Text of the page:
Photography: Alex Lukey
Styling: Margot Austin
Stephanie Lees has made a little kitchen do big things. There was hardly room to move when the Toronto designer first visited; the 170-square-foot room was dark, with just a small window and a wall separating it from the dining room.
The owners, a couple with two young daughters, wanted to do away with layers and layers of DIY fixes to the kitchen of their 100-year-old home in Toronto’s Danforth neighbourhood. And they wanted a space that would work – really work – despite its small size. What they got is a contemporary kitchen with a bistro vibe, infused with warmth and personality and outfitted with plentiful storage space and ample work surfaces.
“I am always trying to create a portrait of the people who will live in the spaces I design,” says Lees, owner and principal of Stephanie Lees Design. “These are laid-back, down-to-earth people who really use their kitchen.”
One of the first jobs was to take down the wall between the kitchen and dining room and to “borrow” a foot and a half from the dining room to facilitate easier movement in the space.
The next priority was to maximize light by replacing a small kitchen window with French doors leading to the backyard deck.
And if the owners were going to get the ample storage they so desired, the existing entrance to the mudroom would have to be reconfigured. Once that was done, Lees found space for a whole wall lined with floor-to-ceiling cabinets to house a microwave, coffee nook, pantry and even a wine fridge, in addition to storage space for dishes. This cabinetry in an updated Shaker style, painted a classic almost-teal blue, has become a focal point in the room.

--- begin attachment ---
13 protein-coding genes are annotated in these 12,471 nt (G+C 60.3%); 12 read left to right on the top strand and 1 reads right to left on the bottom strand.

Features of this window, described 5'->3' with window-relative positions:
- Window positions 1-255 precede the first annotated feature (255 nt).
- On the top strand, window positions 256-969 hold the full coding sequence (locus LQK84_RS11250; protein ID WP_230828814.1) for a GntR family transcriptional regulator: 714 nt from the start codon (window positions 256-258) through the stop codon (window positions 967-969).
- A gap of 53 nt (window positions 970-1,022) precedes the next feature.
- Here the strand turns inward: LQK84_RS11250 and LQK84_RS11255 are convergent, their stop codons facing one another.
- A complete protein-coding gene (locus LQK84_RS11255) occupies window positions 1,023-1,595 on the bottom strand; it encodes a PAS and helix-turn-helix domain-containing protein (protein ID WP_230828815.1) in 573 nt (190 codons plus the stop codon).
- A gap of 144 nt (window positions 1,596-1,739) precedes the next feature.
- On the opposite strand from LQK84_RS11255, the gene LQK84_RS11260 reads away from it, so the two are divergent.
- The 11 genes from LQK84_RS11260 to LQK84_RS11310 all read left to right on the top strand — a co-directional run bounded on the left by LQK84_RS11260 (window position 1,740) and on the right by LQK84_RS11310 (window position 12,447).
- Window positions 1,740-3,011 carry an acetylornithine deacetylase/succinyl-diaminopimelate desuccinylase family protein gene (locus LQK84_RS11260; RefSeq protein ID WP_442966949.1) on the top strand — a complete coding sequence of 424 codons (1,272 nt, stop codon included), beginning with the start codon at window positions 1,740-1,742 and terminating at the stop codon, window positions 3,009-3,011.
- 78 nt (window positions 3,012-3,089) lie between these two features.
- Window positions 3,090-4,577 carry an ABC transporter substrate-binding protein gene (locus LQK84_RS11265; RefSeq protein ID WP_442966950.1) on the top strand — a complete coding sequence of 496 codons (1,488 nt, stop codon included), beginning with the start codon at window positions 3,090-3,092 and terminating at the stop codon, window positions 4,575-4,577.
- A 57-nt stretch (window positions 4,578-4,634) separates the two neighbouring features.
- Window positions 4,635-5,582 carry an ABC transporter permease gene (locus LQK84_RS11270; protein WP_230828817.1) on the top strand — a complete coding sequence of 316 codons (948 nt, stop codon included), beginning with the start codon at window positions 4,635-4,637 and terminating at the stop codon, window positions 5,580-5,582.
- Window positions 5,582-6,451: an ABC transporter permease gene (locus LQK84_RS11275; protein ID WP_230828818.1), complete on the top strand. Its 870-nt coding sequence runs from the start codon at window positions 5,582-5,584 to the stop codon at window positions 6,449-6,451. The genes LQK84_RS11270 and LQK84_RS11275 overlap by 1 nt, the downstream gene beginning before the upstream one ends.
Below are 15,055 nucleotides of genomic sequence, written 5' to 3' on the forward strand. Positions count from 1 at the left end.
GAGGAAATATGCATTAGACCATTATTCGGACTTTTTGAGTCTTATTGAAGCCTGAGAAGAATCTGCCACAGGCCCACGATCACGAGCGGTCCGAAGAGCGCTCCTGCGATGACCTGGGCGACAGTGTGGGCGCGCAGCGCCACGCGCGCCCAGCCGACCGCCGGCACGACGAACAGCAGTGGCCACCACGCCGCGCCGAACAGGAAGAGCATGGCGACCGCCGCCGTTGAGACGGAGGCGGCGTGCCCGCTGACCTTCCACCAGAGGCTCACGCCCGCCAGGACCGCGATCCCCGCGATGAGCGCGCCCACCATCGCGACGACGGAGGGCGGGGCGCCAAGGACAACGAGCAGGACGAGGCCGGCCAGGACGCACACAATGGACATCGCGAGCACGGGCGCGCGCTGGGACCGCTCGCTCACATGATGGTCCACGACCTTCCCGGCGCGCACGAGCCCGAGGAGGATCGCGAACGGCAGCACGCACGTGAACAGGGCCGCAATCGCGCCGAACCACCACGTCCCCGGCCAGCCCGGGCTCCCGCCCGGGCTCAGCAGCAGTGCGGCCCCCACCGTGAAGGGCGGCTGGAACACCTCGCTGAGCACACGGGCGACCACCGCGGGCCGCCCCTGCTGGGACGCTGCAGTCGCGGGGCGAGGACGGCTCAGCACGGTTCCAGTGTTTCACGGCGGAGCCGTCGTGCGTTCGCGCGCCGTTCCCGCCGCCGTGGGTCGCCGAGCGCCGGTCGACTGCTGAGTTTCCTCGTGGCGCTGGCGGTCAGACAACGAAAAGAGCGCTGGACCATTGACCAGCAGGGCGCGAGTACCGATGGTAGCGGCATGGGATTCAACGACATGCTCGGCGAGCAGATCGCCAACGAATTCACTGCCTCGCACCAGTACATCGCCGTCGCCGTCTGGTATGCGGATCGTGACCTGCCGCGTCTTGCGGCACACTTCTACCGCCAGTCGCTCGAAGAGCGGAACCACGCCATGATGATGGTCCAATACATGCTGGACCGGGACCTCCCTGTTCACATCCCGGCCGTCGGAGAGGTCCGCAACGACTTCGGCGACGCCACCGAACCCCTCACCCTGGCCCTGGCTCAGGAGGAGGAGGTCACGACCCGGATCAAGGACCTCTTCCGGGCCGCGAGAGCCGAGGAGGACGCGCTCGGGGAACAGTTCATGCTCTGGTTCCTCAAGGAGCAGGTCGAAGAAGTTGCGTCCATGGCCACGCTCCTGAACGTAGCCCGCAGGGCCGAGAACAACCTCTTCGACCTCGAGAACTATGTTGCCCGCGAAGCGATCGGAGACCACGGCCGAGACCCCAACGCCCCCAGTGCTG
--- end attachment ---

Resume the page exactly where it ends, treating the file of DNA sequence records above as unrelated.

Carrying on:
Lees left the facing wall white, clad in classic subway tiles (even the stove hood). She also had the lower cabinets painted white.
To the owners’ delight, the designer even managed to fit in an island to replace the moving cart they had relied on for years. “They use this island so much, for cooking prep, doing homework and looking through recipes,” she says.
The kitchen’s tight dimensions don’t allow for a full-size traditional island. Instead Lees turned to 1925Workbench in Etobicoke to build a bespoke small island of reclaimed wood and powder-coated steel with slatted open shelving at the bottom and drawers for storing cutlery. There is even a charging station for phones and other devices. “It has a chunky, industrial feel. It is youthful and interesting, but at the same time it is not imposing,” Lees says.
What’s the secret for making a small space with this many elements look so good? The designer says the answer is to add personality while maintaining restraint. “Renovating a kitchen is a big and costly endeavour, and often people want it to be classic so that it doesn’t go out of style. Too often, though, that makes it generic,” Lees says. “Here, we injected blue for personality and reclaimed wood for warmth. But for continuity, we kept the details all black – from the French doors, the sink faucet and the cabinet handles to the towel bar and cup hooks on the open shelves. Even the legs on the stools are black metal.
“We thought about Carrara marble for the island and brass faucets for the sink. But that would have been too much. It’s important to know when to stop mixing.” •
Stephanie Lees Design